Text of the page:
Supreme Court Strikes Down Disclosure Rules for Political Donors
WASHINGTON – The Supreme Court on Thursday struck down a California law that required nonprofits to disclose lists of their biggest donors, holding the requirement burdened donors’ First Amendment rights and was not narrowly tailored to an important government interest.
In a 6-3 ruling authored by Chief Justice John Roberts, the court said California had subjected donors to the threat of public harassment and intimidation, undermining their First Amendment right to free association.
The California law at the center of the litigation required nonprofits to give the state a list of their biggest donors every year. In theory, under the law, the state was supposed to keep that information private, but according to briefs filed in the case the state has often made donors names and addresses available to the general public.
Americans for Prosperity and other conservative nonprofits sued, saying California’s pattern of making donor information public actually put individual donors in physical danger — especially in the current, highly charged political climate.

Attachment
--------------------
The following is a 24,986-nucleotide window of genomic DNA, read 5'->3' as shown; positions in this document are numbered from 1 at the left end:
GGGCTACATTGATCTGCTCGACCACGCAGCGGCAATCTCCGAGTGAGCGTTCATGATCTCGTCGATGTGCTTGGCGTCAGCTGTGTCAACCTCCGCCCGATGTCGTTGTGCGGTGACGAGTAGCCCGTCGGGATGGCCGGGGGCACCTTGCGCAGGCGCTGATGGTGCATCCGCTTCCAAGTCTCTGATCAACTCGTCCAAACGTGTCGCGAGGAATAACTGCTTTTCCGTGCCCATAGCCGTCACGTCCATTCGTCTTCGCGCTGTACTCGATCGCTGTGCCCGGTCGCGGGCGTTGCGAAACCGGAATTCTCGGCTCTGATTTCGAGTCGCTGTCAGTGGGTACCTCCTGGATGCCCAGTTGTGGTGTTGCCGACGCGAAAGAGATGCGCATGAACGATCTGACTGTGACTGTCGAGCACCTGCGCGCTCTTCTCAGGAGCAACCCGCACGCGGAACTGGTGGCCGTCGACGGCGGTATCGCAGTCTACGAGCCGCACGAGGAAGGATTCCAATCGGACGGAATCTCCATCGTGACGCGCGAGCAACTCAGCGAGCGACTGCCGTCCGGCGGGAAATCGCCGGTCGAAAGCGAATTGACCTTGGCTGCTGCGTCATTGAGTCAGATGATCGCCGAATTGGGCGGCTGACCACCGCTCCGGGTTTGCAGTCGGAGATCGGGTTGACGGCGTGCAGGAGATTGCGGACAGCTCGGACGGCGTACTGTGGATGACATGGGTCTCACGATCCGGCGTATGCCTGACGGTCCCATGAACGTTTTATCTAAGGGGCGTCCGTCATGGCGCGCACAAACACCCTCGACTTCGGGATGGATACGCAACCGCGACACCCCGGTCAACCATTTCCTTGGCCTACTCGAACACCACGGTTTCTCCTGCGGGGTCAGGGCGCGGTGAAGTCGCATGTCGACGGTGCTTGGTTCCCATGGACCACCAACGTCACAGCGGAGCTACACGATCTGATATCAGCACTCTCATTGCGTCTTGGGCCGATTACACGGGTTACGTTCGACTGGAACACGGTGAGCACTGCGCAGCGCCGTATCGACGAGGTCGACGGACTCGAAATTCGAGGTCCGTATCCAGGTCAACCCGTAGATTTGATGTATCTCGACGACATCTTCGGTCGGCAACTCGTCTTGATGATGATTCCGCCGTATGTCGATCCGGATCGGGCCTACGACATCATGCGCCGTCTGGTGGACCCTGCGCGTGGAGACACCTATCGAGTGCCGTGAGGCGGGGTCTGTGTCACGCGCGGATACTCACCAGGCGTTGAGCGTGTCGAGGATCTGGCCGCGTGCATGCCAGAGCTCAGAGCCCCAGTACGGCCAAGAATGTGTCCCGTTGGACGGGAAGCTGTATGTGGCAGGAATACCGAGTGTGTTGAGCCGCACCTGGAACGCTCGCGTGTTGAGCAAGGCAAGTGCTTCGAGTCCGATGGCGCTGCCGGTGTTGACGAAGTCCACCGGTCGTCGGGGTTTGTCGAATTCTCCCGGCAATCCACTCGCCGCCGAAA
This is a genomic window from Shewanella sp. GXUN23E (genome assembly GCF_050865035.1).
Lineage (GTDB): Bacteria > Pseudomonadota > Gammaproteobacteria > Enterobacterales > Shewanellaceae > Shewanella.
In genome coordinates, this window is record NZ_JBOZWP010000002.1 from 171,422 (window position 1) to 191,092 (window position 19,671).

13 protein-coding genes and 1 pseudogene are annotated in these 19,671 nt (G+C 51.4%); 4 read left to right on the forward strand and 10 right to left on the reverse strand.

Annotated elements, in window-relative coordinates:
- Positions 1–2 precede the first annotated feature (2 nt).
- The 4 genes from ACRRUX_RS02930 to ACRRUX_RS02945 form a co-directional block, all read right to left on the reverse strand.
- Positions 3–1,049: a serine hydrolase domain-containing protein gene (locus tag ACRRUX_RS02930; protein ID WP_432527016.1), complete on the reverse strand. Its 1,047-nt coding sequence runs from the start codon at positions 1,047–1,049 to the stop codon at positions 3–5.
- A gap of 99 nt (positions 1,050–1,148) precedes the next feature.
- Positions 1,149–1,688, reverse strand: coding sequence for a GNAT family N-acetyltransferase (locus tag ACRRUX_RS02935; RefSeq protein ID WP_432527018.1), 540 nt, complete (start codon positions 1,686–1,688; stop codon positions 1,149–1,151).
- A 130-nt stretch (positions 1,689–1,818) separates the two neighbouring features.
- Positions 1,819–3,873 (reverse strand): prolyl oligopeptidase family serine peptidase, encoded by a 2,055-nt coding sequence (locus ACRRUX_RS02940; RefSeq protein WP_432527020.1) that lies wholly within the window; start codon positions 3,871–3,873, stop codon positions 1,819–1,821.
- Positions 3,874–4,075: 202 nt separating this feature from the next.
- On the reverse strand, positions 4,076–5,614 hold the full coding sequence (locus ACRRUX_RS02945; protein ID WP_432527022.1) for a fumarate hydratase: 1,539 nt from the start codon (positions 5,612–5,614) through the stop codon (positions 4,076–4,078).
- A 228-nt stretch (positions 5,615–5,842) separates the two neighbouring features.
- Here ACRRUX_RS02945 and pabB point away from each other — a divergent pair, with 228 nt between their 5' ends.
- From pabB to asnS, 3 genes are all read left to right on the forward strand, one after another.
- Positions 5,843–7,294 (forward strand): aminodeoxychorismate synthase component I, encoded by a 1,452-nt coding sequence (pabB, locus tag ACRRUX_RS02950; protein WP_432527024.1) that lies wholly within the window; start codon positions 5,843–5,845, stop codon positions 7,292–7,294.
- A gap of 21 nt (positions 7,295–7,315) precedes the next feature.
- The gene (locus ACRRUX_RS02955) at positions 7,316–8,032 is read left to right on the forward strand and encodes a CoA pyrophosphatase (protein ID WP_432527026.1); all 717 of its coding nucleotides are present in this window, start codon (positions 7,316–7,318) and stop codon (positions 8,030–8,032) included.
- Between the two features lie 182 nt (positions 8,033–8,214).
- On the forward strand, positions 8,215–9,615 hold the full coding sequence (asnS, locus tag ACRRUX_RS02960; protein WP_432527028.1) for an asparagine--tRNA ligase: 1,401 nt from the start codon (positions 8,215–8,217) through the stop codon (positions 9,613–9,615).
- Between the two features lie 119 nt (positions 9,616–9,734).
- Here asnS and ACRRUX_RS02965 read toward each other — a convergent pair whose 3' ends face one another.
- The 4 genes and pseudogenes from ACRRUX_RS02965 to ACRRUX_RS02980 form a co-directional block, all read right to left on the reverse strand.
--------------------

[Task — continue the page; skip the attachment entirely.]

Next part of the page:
The ACLU and the NAACP Legal Defense and Education Fund joined the case on the side of the conservative groups, arguing that California’s pattern of donor disclosure was comparable to methods used in the 1950s and 1960s to intimidate civil rights activists and others.
California, meanwhile, argued that collecting the information was simply a way to prevent potential election fraud.
In response, Roberts wrote that “[w]e do not doubt that California has an important interest in preventing wrongdoing by charitable organizations” there “is a dramatic mismatch … between the interest that the attorney general seeks to promote and the disclosure regime that he has implemented in service of that end.”
The chief justice went on to say there “was not ‘a single concrete instance in which pre-investigation collection of [information] did anything to advance the attorney general’s investigative, regulatory, or enforcement efforts.”
“In reality, then, California’s interest is less in investigating fraud and more in ease of administration. This interest, however, cannot justify the disclosure requirement,” he wrote.
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